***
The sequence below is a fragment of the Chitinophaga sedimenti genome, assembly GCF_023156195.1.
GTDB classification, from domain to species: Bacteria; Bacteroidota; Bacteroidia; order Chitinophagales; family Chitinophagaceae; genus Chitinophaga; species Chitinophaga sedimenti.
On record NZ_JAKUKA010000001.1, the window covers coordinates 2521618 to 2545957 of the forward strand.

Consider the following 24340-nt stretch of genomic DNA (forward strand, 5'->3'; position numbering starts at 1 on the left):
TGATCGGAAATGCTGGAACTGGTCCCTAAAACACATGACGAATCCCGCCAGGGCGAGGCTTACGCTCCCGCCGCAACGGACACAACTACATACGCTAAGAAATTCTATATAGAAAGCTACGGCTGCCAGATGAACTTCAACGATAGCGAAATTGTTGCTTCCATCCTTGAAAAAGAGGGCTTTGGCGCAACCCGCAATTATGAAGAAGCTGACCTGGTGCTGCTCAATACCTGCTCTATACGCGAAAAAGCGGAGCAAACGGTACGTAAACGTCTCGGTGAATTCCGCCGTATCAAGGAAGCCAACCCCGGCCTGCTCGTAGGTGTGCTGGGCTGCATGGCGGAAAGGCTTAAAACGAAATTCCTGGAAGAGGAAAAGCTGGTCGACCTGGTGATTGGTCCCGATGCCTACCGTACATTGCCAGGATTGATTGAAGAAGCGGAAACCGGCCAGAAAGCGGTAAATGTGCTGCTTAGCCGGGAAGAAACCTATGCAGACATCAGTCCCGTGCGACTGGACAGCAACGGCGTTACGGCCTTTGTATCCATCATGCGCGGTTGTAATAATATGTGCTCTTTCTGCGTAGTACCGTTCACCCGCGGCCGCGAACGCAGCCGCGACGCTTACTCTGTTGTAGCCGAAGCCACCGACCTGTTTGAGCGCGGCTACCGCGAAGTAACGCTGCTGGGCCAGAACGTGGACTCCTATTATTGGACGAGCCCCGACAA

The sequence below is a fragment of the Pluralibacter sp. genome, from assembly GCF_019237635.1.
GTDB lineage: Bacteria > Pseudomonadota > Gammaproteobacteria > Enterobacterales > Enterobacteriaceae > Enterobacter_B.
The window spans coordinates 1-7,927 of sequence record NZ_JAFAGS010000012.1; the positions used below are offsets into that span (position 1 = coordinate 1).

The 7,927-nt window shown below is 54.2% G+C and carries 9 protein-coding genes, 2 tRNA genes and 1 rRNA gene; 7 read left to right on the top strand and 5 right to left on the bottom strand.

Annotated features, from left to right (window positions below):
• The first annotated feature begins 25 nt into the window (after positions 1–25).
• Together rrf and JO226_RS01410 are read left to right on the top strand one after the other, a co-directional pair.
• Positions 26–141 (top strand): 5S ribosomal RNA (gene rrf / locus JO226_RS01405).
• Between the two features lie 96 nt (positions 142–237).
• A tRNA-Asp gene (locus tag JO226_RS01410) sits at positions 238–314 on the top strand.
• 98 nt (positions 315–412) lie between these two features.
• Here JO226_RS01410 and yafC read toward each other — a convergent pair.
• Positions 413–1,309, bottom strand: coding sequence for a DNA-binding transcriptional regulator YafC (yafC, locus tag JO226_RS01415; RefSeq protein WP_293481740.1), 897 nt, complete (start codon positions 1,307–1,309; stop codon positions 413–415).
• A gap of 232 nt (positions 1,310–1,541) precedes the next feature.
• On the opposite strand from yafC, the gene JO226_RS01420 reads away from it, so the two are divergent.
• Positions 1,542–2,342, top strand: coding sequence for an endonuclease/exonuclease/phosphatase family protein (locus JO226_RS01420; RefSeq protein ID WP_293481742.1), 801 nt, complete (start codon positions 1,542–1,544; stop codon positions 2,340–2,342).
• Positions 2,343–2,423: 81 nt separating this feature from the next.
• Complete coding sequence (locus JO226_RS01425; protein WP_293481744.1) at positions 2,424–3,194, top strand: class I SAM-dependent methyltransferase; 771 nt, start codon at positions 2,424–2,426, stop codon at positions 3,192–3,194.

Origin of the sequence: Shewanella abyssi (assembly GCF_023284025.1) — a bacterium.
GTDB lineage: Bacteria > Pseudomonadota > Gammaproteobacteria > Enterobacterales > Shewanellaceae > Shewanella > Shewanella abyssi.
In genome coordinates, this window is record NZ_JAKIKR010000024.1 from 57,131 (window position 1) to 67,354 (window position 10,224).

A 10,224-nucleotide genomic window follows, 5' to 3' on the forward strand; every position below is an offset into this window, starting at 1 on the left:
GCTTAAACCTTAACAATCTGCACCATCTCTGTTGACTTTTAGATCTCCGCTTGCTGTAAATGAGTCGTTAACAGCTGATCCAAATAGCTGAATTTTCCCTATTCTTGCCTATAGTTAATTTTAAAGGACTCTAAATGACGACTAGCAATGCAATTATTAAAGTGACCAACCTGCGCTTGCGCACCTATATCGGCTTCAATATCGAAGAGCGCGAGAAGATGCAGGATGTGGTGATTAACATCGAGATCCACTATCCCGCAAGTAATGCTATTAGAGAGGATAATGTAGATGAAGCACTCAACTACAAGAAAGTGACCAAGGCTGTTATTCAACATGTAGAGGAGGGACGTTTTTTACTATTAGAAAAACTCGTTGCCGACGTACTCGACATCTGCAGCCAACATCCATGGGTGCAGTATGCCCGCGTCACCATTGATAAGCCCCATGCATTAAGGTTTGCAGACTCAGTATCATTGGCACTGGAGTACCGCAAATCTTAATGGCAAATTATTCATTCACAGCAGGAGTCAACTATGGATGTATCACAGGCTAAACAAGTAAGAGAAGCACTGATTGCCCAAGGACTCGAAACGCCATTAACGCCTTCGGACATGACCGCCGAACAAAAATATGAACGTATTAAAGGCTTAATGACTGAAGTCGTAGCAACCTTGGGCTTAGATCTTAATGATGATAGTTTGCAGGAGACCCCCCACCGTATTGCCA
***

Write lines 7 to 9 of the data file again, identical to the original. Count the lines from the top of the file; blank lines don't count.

GTDB lineage: Bacteria > Pseudomonadota > Gammaproteobacteria > Enterobacterales > Enterobacteriaceae > Enterobacter_B.
The window spans coordinates 1-7,927 of sequence record NZ_JAFAGS010000012.1; the positions used below are offsets into that span (position 1 = coordinate 1).

The 7,927-nt window shown below is 54.2% G+C and carries 9 protein-coding genes, 2 tRNA genes and 1 rRNA gene; 7 read left to right on the top strand and 5 right to left on the bottom strand.